Collections Matter

Since late 2006 when I started as director of Christchurch Art Gallery Te Puna o Waiwhetū, I’ve written several times about our art collections in Bulletin forewords. Given their centrality to our daily work and our reason for being, this is unsurprising. So it’s good news that we’re focusing on collections in this edition of our quarterly journal.



For me it is another chance to write of the importance of collecting art in Christchurch in advance of the Gallery’s re-opening, and to remind ourselves of the history of our collections. It’s also a chance to focus our community of supporters and readers on the purposes of our collections—to argue strongly for the benefits an art gallery brings to a city and its people—and to recall the visual pleasure and stimulation our collections give and will continue to give.

This is also an opportunity to express some concerns I have for the future funding of this gallery’s collection. These concerns are not new and have been expressed in differing ways by my predecessors and others associated with collecting for Christchurch’s public art gallery over the last eighty years. For, while the collections are our responsibility and while their care and presentation are foundational Gallery tasks, their broader social purposes are not always grasped.


Petrus van der Velden The Dutch funeral 1875. Oil on canvas. Collection of Christchurch Art Gallery Te Puna o Waiwhetū, gifted by Henry Charles Drury van Asch 1932  

Petrus van der Velden The Dutch funeral 1875. Oil on canvas. Collection of Christchurch Art Gallery Te Puna o Waiwhetū, gifted by Henry Charles Drury van Asch 1932



Christchurch citizens seem proud of—but perhaps a little complacent—about their cultural history. However it’s worth noting that this city established a public art gallery only in 1932 with the opening of our predecessor institution, the Robert McDougall Art Gallery. 1 The city’s call for financial support for a new facility at this time was prompted most immediately by the Jamieson bequest 2 in 1927 and initially, 160 British and New Zealand paintings and sculptures were displayed. Apart from the Jamieson bequest, these were largely from the Canterbury Society of Arts (now the Centre of Contemporary Art or CoCA) which, in its early incarnation, had amassed works by living British and New Zealand artists.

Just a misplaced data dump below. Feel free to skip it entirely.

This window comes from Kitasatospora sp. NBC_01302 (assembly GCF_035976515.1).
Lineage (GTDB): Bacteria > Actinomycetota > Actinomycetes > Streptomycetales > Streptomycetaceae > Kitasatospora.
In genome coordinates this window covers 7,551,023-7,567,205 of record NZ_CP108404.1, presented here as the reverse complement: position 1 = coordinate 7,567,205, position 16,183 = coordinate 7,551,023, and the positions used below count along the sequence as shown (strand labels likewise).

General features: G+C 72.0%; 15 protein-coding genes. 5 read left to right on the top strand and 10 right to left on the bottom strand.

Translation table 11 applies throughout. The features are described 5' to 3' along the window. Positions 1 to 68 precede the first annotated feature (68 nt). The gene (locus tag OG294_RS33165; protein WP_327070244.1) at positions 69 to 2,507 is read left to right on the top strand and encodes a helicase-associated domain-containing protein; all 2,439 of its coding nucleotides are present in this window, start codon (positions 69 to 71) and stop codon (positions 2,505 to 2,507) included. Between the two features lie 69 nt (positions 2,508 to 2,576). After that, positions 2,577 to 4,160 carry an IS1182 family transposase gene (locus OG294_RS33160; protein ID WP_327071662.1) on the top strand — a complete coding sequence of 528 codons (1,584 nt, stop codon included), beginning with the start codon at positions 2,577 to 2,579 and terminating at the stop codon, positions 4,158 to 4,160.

The city’s collections have been strengthened regularly by donors of diverse origin, with a range of historical works in the collection relating to where people (or their forebears) came from and where they travelled. Works of British origin are certainly more numerous, but the Dutch gain ascendancy in terms of quality. In 1932 the Van Asch family, who invited Petrus van der Velden to New Zealand, gave Christchurch his much-loved Dutch funeral (1872), and in 1964 Heathcote Helmore bequeathed perhaps our most important historical work, Gerrit Dou’s The physician (1653). In 2010 Gabrielle Tasman, a Christchurch Art Gallery Foundation board member, was a major contributor to The Leuvehaven, Rotterdam (1867), an early van der Velden painting purchased in the memory of her late husband, immigrant businessman Adriaan. This work was completely unknown when former gallery director T.L.R. Wilson compiled a comprehensive catalogue of the artist’s work; now it greatly enhances our knowledge of the world from which this artist came and provides an extraordinary contrast to the romanticism of his locally better-known paintings made in Otira.

Our Dutch works are a tangible example of how a collection builds on its strengths and over time is enabled to show more of the back story of a given artist and more of our shared history. I loved standing in a particular spot in Brought to Light, our upstairs collections exhibition from 2009, after we’d bought The Leuvehaven with matched funding from the recently established Challenge Grant, and seeing the progression of van der Velden’s interests in three key works, all visible at the same time.